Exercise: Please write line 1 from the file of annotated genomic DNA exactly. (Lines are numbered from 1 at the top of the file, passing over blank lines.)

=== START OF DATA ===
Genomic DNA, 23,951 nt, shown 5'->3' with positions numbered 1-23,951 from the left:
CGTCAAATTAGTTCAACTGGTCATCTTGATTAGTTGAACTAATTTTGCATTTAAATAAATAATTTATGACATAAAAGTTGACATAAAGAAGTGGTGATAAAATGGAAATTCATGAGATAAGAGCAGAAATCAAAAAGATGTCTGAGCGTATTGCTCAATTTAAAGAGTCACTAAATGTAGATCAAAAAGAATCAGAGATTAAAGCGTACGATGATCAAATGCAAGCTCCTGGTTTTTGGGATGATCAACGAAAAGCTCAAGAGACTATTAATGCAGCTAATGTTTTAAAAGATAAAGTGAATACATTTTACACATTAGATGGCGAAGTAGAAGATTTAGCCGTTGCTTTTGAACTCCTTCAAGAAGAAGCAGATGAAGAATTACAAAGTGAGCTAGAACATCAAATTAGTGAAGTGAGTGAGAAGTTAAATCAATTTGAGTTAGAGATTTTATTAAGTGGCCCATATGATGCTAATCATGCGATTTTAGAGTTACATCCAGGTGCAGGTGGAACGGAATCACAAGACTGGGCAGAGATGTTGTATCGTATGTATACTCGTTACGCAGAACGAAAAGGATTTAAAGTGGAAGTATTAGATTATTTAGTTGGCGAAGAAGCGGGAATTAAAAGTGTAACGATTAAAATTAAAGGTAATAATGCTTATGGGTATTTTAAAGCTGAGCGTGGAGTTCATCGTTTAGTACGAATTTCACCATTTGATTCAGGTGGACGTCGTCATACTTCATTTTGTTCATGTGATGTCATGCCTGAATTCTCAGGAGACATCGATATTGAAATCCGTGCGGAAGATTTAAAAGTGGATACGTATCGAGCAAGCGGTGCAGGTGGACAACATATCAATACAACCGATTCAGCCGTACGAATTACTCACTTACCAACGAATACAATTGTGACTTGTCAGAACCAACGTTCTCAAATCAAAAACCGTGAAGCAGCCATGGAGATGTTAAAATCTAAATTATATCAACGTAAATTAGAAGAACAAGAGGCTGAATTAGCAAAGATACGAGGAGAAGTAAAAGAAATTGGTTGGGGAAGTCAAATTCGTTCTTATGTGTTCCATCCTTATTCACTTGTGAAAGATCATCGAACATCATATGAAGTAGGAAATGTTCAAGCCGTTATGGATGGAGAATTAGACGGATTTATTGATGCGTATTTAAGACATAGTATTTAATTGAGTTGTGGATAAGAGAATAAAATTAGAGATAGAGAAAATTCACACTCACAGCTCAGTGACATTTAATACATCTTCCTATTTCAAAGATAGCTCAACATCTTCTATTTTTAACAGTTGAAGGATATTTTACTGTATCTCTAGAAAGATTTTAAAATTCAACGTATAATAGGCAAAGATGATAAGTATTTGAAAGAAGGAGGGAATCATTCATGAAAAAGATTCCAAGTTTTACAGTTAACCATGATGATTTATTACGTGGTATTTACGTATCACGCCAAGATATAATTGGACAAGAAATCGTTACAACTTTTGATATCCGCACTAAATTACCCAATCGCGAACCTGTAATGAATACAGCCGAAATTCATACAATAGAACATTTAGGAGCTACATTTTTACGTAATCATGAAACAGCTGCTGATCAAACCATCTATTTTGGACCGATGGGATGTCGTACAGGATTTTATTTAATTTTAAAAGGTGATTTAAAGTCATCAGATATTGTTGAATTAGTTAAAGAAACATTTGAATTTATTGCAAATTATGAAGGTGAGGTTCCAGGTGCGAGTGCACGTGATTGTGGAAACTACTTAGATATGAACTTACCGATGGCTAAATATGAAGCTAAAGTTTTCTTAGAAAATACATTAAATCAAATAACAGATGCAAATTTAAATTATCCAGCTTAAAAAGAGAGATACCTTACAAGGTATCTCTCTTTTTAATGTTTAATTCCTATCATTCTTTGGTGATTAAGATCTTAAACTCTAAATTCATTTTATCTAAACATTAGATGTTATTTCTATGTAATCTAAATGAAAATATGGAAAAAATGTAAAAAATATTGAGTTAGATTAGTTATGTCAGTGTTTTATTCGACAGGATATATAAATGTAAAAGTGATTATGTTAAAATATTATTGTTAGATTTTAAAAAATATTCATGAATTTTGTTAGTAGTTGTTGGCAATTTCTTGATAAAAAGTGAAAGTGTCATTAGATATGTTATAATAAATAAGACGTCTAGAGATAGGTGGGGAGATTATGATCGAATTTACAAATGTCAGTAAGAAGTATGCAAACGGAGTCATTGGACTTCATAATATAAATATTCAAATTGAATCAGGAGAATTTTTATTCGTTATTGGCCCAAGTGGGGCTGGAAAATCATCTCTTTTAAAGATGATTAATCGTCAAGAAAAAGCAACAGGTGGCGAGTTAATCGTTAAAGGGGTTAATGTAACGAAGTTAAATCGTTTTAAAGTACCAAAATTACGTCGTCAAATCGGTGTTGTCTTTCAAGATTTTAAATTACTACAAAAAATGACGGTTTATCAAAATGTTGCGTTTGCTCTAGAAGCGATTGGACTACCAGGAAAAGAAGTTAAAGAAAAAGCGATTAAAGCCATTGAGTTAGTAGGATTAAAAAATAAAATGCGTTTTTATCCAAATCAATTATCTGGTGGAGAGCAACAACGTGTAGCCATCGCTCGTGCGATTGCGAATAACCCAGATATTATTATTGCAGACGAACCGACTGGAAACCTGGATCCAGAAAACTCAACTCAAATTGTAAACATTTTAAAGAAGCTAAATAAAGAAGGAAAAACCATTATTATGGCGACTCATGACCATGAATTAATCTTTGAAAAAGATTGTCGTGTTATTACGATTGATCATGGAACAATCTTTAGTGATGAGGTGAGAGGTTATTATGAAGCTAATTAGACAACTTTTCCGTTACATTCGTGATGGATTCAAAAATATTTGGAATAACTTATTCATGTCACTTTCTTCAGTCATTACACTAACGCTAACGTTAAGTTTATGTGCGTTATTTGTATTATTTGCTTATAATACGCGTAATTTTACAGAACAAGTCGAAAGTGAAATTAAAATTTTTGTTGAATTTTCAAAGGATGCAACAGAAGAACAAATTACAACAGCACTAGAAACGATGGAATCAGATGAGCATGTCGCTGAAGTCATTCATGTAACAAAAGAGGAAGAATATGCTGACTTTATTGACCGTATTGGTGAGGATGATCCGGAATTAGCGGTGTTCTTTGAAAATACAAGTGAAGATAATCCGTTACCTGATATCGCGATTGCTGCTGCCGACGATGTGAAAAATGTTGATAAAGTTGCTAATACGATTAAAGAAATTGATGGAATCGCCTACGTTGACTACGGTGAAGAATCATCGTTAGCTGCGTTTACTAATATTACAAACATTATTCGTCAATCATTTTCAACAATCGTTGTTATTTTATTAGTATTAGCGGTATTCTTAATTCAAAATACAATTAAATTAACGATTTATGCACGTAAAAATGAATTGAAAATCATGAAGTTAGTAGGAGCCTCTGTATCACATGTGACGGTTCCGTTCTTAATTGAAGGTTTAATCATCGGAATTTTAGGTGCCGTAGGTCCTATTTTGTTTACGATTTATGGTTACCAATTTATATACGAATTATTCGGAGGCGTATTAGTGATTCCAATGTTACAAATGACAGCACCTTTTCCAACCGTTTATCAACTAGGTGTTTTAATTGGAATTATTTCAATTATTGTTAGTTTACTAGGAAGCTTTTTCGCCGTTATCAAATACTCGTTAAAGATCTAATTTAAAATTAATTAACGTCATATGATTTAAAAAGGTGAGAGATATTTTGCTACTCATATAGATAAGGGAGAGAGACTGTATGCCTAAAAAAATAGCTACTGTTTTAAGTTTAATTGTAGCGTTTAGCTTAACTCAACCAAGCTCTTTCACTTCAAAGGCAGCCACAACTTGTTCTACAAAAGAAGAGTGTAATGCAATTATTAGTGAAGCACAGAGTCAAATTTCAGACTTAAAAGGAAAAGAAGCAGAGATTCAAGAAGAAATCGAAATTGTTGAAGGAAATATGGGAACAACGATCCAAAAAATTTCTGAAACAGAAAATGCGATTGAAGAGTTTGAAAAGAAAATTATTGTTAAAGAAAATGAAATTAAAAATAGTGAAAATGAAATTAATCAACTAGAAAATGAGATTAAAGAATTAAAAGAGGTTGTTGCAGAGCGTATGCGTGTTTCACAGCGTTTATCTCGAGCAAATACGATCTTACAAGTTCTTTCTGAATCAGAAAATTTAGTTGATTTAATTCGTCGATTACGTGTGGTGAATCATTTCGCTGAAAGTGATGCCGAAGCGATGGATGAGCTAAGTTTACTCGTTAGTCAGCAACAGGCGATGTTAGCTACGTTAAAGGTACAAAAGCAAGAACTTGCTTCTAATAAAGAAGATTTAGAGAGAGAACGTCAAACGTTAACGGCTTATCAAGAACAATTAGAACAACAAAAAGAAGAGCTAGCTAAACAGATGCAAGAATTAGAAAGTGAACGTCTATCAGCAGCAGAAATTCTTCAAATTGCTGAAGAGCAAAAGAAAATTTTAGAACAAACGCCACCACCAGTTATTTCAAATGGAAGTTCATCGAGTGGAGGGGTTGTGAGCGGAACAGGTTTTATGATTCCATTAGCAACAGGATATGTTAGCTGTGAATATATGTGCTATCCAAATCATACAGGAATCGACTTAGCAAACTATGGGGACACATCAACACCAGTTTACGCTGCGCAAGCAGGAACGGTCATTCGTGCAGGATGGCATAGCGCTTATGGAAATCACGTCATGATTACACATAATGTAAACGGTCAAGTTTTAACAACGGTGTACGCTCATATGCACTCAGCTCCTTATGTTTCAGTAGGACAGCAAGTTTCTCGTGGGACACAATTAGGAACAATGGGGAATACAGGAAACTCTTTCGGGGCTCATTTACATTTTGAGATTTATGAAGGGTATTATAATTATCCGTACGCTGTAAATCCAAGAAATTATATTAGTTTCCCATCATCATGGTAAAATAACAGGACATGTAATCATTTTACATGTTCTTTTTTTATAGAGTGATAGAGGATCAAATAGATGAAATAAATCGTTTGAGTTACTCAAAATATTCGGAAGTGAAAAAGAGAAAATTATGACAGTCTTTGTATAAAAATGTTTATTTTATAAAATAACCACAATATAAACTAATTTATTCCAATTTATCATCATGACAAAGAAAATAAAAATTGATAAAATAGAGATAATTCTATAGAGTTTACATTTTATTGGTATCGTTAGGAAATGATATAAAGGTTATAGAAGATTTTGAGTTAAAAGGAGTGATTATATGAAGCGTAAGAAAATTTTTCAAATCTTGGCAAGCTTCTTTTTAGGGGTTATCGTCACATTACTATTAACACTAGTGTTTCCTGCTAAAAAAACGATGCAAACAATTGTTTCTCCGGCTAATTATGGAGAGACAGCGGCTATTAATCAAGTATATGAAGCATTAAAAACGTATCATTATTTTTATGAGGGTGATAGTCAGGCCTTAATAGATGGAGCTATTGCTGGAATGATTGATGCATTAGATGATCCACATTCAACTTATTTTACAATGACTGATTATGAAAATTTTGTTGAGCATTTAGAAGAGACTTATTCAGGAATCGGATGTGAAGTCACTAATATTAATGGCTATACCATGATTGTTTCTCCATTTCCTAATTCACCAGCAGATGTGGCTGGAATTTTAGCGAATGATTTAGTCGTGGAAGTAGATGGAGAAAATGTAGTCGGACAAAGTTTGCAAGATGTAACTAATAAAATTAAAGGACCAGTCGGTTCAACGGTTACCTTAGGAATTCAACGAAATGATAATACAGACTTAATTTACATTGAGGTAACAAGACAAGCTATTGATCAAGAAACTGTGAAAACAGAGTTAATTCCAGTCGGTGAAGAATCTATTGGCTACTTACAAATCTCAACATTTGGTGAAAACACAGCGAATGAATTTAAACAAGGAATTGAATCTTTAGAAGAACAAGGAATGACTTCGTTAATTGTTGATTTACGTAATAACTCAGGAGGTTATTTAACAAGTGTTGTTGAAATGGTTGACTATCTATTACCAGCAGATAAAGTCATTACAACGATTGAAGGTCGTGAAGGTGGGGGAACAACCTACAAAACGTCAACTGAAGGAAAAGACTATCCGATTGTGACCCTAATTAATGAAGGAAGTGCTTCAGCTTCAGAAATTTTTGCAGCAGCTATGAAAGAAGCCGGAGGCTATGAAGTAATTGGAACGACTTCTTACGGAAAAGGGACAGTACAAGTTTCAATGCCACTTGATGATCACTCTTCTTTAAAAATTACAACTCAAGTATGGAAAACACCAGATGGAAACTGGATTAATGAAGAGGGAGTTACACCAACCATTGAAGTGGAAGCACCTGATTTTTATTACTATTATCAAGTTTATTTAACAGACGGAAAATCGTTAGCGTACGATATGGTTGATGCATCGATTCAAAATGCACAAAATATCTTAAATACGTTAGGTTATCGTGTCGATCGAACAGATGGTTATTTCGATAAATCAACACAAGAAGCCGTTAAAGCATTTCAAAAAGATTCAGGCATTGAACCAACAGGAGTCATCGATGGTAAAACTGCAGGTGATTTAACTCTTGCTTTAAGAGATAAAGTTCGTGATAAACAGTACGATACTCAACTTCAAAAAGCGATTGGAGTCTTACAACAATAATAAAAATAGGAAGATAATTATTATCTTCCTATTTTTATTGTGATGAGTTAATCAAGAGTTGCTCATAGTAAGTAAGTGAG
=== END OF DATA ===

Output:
Genomic DNA, 23,951 nt, shown 5'->3' with positions numbered 1-23,951 from the left: